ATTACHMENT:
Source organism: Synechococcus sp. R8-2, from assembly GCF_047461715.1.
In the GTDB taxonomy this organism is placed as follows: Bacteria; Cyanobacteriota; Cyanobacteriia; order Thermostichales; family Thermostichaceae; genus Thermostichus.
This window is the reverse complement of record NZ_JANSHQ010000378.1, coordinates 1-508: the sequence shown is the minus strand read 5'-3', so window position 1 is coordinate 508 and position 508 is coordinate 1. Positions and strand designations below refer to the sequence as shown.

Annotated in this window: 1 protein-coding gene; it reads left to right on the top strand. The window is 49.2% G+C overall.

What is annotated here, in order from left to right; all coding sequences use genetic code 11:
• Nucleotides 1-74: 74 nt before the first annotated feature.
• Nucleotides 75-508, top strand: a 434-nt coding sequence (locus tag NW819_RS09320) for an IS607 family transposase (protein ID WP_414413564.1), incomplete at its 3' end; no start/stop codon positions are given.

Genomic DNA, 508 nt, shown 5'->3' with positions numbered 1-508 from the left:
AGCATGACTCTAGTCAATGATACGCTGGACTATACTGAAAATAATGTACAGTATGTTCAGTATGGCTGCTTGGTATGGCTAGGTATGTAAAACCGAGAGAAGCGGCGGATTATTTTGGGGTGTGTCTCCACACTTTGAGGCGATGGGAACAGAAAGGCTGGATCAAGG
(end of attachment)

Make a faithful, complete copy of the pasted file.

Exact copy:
Source organism: Synechococcus sp. R8-2, from assembly GCF_047461715.1.
In the GTDB taxonomy this organism is placed as follows: Bacteria; Cyanobacteriota; Cyanobacteriia; order Thermostichales; family Thermostichaceae; genus Thermostichus.
This window is the reverse complement of record NZ_JANSHQ010000378.1, coordinates 1-508: the sequence shown is the minus strand read 5'-3', so window position 1 is coordinate 508 and position 508 is coordinate 1. Positions and strand designations below refer to the sequence as shown.

Annotated in this window: 1 protein-coding gene; it reads left to right on the top strand. The window is 49.2% G+C overall.

What is annotated here, in order from left to right; all coding sequences use genetic code 11:
• Nucleotides 1-74: 74 nt before the first annotated feature.
• Nucleotides 75-508, top strand: a 434-nt coding sequence (locus tag NW819_RS09320) for an IS607 family transposase (protein ID WP_414413564.1), incomplete at its 3' end; no start/stop codon positions are given.

Genomic DNA, 508 nt, shown 5'->3' with positions numbered 1-508 from the left:
AGCATGACTCTAGTCAATGATACGCTGGACTATACTGAAAATAATGTACAGTATGTTCAGTATGGCTGCTTGGTATGGCTAGGTATGTAAAACCGAGAGAAGCGGCGGATTATTTTGGGGTGTGTCTCCACACTTTGAGGCGATGGGAACAGAAAGGCTGGATCAAGG